Who Are The Necessary Parties Involved In An Estate Plan?
The critical parties to an estate plan are the attorney and the client. The attorney-client relationship is of paramount importance, with conversations and other interactions subject to privilege and confidentiality. The client should feel comfortable telling the attorney everything they need to know, without other parties in the room, or elsewhere, influencing their decisions.
When I work with a client, I will schedule a meeting to talk with client by themselves, without anyone else present (with the possible exception of a spouse), so I understand what the client’s hopes, wishes, and aspirations are for their estate plan and/or for any other work we are going to do with them.
As the work progresses, we will be in contact with other members of the client’s “team,” such as their spouse, financial advisor, insurance agents, or anyone else the client trusts for advice to manage their money and long-term planning.
There other people who should be aware that the estate planning process is taking place but are not necessarily part of the estate planning decisions. Depending on the situation, they should be aware that there is an estate plan being put in place. For example, the proposed Executor of a Last Will and Testament should be aware that they have been nominated for that role, but beyond that, they do not necessary need to be informed about every single decision my client makes about who benefits from their estate plan until the final documents are completed.
In certain situations, having some family members, caregivers, or close friends of the client involved creates pressure on the client. Any time there is a risk that the beneficiary is sway my client to make a certain person part of their estate or to pressure them to do anything they are uncomfortable with, I will get involved and attempt to separate that person from the process. I do not want a situation to exist undermines the client’s free will to do what they would like with their assets and their planning.
Do Most People Make Provisions For Mental Incapacity In Their Estate Plan?
For the most part, I would say no. Mental incapacity is something that, even more than death, does not get talked about enough. To clarify, mental incapacity occurs when a person lacks the capacity to make decisions about their personal care and their assets. This can occur in many ways, but the most common I see in my practice, is through a physical condition that creates unconscious or a longer term decline due to a dementia. Dementia might be brought on by multiples causes such as a nutritional issue, medication side effect, or a degenerative condition such as Alzheimer’s. In those situations, having a plan in place before mental incapacity occurs is critical.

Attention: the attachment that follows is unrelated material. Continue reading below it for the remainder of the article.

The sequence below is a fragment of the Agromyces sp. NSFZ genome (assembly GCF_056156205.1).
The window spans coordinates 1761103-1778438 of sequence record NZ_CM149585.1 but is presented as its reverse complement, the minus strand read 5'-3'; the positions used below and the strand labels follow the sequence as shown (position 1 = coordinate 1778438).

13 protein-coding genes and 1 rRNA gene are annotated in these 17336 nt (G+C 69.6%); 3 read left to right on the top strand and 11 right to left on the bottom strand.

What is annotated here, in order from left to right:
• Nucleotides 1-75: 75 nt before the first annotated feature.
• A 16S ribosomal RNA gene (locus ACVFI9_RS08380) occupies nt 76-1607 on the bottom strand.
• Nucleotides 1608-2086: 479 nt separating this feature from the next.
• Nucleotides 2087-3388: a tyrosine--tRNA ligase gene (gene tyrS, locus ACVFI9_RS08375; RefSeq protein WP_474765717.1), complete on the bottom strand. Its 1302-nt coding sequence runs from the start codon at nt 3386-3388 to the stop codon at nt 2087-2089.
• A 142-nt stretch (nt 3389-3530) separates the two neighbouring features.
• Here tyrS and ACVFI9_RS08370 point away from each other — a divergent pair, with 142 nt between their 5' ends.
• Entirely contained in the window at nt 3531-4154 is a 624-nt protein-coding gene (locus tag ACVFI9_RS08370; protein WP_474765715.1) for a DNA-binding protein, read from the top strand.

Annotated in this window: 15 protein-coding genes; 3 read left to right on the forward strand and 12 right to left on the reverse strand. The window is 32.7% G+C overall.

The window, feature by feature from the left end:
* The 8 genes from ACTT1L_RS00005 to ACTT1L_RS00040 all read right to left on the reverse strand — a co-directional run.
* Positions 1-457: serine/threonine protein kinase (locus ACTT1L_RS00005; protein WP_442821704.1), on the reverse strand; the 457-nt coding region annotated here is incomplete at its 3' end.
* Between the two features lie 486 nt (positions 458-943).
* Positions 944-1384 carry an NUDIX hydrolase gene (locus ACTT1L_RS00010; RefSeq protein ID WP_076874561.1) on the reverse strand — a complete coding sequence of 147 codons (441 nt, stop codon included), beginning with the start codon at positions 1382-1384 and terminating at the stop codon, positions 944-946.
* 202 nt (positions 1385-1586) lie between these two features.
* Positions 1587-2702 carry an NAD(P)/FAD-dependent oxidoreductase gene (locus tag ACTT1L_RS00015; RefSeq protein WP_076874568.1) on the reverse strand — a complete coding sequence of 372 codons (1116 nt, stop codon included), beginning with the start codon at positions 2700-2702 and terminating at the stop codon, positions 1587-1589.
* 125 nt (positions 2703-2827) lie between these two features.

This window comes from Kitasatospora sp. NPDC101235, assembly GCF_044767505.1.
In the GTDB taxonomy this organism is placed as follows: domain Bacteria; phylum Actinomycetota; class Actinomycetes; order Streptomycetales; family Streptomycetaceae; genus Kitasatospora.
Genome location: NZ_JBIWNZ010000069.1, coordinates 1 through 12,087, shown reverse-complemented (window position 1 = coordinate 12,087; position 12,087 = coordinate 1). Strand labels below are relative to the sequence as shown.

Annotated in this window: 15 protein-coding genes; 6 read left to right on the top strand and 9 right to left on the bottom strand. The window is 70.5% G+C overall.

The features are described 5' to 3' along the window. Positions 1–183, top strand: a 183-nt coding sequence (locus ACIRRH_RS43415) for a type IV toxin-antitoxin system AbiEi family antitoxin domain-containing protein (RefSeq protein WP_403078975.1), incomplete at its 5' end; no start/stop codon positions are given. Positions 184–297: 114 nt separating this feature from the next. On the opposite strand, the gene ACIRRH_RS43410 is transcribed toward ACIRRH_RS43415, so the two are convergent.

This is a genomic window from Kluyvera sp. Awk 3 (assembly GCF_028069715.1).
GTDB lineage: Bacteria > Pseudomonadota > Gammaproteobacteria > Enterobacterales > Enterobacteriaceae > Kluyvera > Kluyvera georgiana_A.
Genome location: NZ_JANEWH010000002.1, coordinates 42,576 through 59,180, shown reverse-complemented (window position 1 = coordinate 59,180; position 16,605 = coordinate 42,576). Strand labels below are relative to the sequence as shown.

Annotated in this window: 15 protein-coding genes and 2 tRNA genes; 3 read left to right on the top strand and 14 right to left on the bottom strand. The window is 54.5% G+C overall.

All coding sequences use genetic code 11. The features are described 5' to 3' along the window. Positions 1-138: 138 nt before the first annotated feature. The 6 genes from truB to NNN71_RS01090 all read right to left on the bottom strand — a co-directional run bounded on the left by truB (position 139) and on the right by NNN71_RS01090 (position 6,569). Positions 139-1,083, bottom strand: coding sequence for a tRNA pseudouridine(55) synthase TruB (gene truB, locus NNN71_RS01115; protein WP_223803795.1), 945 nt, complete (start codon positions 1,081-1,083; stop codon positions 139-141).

The legal dangers of the mental incapacity are twofold. One, is that they are now incredibly vulnerable to financial predators. This occurs in many ways. Often someone outside the family trying to con the victim them out of money or trying to get the victim to invest in fraudulent schemes. I have seen cases where someone previously unknown to the victim will come of the woodwork, convince the victim to marry them, and then use that marriage as a platform to take their money.
This financial abuse often happens within families as well. I have seen cases where children or other close family members will take that person and execute a power of attorney, even when the person has a mental incapacity robbing them of the ability to understand what they signed, and enter into their bank accounts and slowly empty out victim’s money. Even without a power of attorney, the family member can take the victim’s debit card and enrich themselves at the victim’s expense. They will withdraw large sums of money and make large purchases. By the time it is discovered, it is often too late. Once fraud is discovered, the victim’s accounts might be completely drained, and the person who drained them out has probably already spent it. It is often very difficult to ever recover that money.
It is critical to plan early. One common approach is to execute a power of attorney and appoint a person you trust to manage your finances in case of incapacity. It is not perfect for several reasons. The person acting on behalf of the mentally incapacitated person has no obligation to make reports to the family members or to the court. While convenient, there are few ways to tell if the person holding the power of attorney is abusing the power of attorney.
Another planning tool is for the client to setup a trust with a provision that is triggered upon the client’s mental incapacity, as determined by two or more doctors. At that point, another trustee, typically a spouse, close family member, or a financial institution, will step in and manage those trust assets. In this situation, I recommend a neutral trustee, such as financial institution or professional trustee, to minimize the chance of fraud.
Finally, should the person have a long-term and irreversible incapacity, it is often necessary to have a court appoint someone as a conservator. This may be a family member, friend, or a person chosen by the court. In Georgia, this person must post a bond as well as make reports to court about the person’s finances, in order to minimize the chance of fraud.
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